Four years ago, approximately 70,000 people took to the streets of Vancouver for a somewhat novel cause at the time: reconciliation with Canada's Indigenous people.

"It was phenomenally exciting," recalled Chief Robert Joseph, co-founder of Reconciliation Canada and a residential school survivor.

"We had no idea just how many people would show up, because, at that time, the movement on reconciliation was still very early, and we didn't know whether or not the message was resonating."

Joseph is hoping for an even larger turnout at this Sunday's reconciliation walk, which starts from the same place the original 2013 event did in downtown Vancouver.

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The first Walk for Reconciliation was held on Sept. 22, 2013. (Darryl Dyck/Canadian Press)

Still much to do

Joseph says Canadians still have a long way to go when it comes to reconciliation, but he's encouraged by the progress made since the inaugural walk — even symbolic things, like Prime Minister Justin Trudeau discussing reconciliation at the United Nations.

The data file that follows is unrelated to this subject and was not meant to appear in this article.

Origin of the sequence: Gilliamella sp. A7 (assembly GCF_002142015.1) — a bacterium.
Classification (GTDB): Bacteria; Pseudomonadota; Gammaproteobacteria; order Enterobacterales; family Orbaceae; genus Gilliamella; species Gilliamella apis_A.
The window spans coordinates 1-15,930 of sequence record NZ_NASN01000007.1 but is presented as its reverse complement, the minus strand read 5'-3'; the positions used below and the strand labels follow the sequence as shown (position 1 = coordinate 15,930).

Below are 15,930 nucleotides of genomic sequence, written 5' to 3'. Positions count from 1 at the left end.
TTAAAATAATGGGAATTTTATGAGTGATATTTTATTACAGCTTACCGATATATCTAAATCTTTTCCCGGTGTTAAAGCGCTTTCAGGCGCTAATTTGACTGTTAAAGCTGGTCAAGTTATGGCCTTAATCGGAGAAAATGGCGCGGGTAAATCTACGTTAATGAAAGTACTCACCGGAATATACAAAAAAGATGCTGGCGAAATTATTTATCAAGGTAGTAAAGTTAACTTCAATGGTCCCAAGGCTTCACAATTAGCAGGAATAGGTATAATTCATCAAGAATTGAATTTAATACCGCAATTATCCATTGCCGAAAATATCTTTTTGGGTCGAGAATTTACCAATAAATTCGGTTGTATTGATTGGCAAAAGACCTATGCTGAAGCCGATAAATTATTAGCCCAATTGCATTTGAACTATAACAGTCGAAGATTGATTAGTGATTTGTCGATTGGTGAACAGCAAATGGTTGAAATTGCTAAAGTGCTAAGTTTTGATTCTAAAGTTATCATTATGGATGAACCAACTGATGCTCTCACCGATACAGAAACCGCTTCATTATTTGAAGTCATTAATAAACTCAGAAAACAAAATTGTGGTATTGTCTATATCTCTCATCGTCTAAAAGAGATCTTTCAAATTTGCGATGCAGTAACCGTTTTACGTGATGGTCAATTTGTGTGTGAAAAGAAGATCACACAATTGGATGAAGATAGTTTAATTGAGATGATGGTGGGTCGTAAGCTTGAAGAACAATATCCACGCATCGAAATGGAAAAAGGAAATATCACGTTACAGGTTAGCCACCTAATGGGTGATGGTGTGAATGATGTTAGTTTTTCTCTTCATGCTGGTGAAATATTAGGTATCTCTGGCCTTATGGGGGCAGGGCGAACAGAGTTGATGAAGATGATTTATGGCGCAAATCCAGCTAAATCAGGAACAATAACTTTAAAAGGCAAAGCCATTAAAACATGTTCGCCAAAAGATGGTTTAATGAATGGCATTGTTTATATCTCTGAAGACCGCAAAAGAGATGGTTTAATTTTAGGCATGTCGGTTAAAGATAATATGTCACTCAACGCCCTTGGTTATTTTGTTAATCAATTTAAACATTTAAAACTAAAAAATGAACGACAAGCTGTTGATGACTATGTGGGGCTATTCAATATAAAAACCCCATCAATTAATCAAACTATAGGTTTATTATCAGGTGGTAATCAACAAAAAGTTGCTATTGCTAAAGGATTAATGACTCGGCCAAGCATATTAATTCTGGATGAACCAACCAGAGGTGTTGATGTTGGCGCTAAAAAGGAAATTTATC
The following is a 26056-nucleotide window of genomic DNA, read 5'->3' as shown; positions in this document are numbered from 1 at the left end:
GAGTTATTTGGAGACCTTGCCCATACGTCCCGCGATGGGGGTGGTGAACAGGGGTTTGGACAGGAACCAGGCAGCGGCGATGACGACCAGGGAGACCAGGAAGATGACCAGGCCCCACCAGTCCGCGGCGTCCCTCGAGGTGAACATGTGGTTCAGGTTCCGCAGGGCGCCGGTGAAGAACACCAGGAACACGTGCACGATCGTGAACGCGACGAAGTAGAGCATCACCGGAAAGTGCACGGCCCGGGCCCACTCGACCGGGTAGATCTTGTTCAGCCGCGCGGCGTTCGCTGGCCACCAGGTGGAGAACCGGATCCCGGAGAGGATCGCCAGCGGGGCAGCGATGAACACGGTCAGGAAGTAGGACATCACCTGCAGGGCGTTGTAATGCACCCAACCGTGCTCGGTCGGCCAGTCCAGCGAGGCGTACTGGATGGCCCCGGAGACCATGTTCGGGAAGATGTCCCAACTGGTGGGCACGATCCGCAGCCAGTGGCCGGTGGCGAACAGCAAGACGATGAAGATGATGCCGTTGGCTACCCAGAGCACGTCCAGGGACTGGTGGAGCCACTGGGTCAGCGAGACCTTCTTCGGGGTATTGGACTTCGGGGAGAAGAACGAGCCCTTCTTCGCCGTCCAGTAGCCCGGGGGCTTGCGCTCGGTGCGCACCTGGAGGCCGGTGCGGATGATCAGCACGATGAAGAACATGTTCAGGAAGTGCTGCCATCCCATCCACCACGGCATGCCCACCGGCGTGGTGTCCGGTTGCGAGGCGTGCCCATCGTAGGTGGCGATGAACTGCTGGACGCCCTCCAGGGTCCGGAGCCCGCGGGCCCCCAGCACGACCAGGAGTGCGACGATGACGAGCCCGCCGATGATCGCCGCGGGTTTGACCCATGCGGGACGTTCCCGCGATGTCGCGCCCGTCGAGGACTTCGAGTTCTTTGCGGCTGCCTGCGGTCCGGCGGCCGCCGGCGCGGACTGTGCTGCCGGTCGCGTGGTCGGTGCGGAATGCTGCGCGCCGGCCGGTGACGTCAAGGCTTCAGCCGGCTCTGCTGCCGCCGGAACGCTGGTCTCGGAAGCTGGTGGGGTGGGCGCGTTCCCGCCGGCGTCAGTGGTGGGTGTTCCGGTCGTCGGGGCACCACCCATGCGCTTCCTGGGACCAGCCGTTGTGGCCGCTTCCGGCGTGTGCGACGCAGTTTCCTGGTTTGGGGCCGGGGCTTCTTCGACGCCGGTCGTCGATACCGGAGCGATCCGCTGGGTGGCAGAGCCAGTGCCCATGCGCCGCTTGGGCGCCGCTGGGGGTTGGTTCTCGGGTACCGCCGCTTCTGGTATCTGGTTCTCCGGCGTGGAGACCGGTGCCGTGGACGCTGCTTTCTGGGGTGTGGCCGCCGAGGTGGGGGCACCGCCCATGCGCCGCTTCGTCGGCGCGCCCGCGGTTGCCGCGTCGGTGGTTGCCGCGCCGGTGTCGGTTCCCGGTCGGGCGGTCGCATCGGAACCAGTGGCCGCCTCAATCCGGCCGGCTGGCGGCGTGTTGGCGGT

"It's still gut-wrenching to be reminded about the conditions that have existed over time in our communities," Joseph said. "[But] I was happy that he pointed it out, because the more we confront our historical wrongdoings and shortcomings ... the more we're going to be able to contribute to the notion of reconciliation."

Four years ago, when the first walk was held, Joseph says such conversations weren't even on the radar. He says the mere fact that conversations are happening is progress.

"For survivors, [it's] a symbol and message to them that others do care and that they [aren't] alone in their suffering," he said.

Start by listening

For Canadians looking to foster reconciliation in their own lives, Joseph says the most important thing to do is to listen.

"Listen really carefully to what's happened in our country to Indigenous people and all other Canadians," Joseph said. "Read and learn."

Joseph says all Canadians will benefit from reconciliation — not just Indigenous people.

"We have a dialogue going on in this country that's never been held before," he said. "I think that once all of us continue to go down that road, we are going to transform this country."

The Walk for Reconciliation starts at 9:30 a.m. on Sunday, Sept. 24 at the intersection of Cambie and Georgia streets. It will follow a two-kilometre route to Strathcona Park, where a reconciliation expo will be held between 10:30 a.m. and 3 p.m.

With files from CBC Radio One's The Early Edition.